By simple definition, a cheesemonger is a person who buys cheese from the dairy farmer and sells it to the consumer.
In my case, the cheese comes to me via a distributor and I “tend” the cheese until it is sold. With more fragile cheeses, I am also the person who takes care of the cheese and protects its quality and atmosphere. I determine if the cheese has become too ripe to sell and/or its quality has been compromised by other factors. Because I work at a high-volume cheese kiosk, our turnover is quick and little cheese is lost due to compromise of quality and/or other factors.
When searching for a trust-worthy cheesemonger here are a few tips:
- A cheesemonger should be knowledgeable and approachable. Too often “experts” in any field can become a bit snotty and snooty about what they know. This creates an intimidation factor that is most unnecessary and unappealing. In the old days when I went into Murray’s Cheese Shop in the Village, I was afraid to ask questions. Most of the cheesemongers were old guys who didn’t have time for the novice cheese hound. The last couple of times I have been in Manhattan I have seen a drastic change there. Now the counter is filled with younger cheesemongers who are passionate and love to “talk cheese”. That’s the way I think a cheese shop should be. That’s the way my cheese kiosk is… we love our customers (granted, some more than others… as with most things in life…)
- Your cheesemonger should encourage you to sample cheeses before you try them. At our kiosk we sample at least two cheeses every day. However, any cheese we cut and wrap can be sampled by the customer. When you’re asking someone to pay north of twenty bucks a pound for cheese, a small sample is little to ask in building a customer for life. A local Portland cheese shop, Steve’s, in the Nob Hill District is both approachable and the times I have been there, Steve and his staff have offered samples; once even giving me an unsolicited sample of a cheese they had just received and were preparing for their case. On the opposite side of the coin, in my opinion the cheesemonger at a small shop in NW Portland is quite uppity. The last time I was there and asked for a sample of a Fiscalini cheddar, the woman behind the counter was downright annoyed. The sliver she gave as a sample was almost tasteless because it was so tiny.
When buying cheese consider these points:
- Is the cheese shop/kiosk clean and well-maintained? If not, then consider another cheese source.
- Cheese selection: More is not necessarily better. Consider the quality of the cheeses offered over the quantity.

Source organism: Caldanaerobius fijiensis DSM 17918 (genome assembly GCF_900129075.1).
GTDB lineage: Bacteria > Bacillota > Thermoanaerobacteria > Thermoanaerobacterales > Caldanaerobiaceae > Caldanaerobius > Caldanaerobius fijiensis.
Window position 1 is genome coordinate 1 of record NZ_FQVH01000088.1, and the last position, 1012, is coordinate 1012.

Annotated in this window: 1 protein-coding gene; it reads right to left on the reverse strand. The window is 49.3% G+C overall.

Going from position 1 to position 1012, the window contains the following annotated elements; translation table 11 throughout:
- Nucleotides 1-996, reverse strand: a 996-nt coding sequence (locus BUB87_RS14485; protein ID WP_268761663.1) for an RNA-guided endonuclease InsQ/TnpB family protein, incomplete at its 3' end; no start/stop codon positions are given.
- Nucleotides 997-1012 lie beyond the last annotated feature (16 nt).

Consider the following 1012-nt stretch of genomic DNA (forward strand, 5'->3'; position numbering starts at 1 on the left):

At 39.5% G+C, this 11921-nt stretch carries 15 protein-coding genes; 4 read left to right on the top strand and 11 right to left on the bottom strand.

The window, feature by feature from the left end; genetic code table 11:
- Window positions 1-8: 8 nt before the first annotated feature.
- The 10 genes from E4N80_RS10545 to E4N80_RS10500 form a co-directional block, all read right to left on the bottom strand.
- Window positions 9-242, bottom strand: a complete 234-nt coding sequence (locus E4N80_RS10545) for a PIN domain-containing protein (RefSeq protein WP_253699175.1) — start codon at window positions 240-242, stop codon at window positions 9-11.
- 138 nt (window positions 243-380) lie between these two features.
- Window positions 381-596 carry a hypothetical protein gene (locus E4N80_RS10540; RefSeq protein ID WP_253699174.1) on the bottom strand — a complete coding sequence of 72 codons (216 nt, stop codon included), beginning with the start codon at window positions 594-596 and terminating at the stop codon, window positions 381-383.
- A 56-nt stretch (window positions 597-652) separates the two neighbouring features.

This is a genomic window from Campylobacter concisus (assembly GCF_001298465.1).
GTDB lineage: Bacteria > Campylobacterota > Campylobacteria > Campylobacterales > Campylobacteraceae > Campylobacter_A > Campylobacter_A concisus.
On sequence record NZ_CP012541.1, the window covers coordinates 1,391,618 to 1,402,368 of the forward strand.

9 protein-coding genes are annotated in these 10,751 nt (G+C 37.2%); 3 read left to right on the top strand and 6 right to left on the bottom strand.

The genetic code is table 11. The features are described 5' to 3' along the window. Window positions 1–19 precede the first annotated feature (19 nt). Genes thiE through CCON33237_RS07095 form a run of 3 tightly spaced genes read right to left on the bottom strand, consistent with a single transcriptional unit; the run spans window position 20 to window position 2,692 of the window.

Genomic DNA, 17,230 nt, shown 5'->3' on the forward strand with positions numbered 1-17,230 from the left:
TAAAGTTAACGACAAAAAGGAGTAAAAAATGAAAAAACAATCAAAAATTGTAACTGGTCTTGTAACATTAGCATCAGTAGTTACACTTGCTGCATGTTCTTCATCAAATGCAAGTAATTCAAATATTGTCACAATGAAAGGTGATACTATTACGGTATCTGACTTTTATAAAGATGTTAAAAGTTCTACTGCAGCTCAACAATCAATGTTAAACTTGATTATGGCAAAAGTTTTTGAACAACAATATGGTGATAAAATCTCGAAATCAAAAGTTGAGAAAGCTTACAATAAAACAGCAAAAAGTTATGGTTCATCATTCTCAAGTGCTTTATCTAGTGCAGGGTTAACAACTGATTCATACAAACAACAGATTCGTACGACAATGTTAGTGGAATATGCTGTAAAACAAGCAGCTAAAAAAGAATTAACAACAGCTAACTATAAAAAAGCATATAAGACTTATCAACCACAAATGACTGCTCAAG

- The health of the cheese. Cheese is alive and therefore should look, smell and taste healthy. Especially with softer cheeses, consider the smell; too ripe will smell overly ammoniated and taste bitter. Also look for overly dry cheese which comes from improper care and wrapping. Mold, while not bad and normally requires simple trimming, should not be present. Moldy cheese on display reflects a lack of care on the part of the cheesemonger. (We do a “mold patrol” as part of our daily kiosk maintenance.)
- Refrigeration? Most cheese, depending on the type, stores best at 40-60° (F). Softer cheeses should be refrigerated while harder cheeses can be stored/displayed at room temperature for extended periods of time. At our kiosk we display Parmigiano-Reggiano, Grana Padano, Asiago and Pecorino Romano at room temperature during store hours and refrigerate it each night. Whole wheels of low-moisture cheeses are displayed for extended periods of time (with rotating and flipping for quality assurance).
- Other offerings. Although not necessary, it is a plus if your cheese shop/kiosk offers foods that compliment your cheese selections. At our kiosk we offer spreads/preserves, crackers, nuts, olives, dried fruits, charcuterie, pickles and other goodies that go well with cheese.
- Cost. Cheese can be expensive. It takes about 10 pounds of milk to make 1 pound of cheese. While you don’t want to over-pay; you also should not necessarily look for the cheapest place to buy cheese. Consider cost along with all of the other tips I have listed here when finding a cheesemonger that you trust.
And a final suggestion:
Track the cheeses you try. We offer a cheese tasting notes book (free from our cheese distributor) to journal the cheeses you taste and your thoughts about them. That way you can refer to your own notes when you come across cheeses a second time. You may find that a domestic Gruyere tastes differently than an imported Gruyere. This is information you might want at a later date. You can also keep track of what cheeses and wines and beers pair well for you.
Up next: Starting with the source: Got Milk…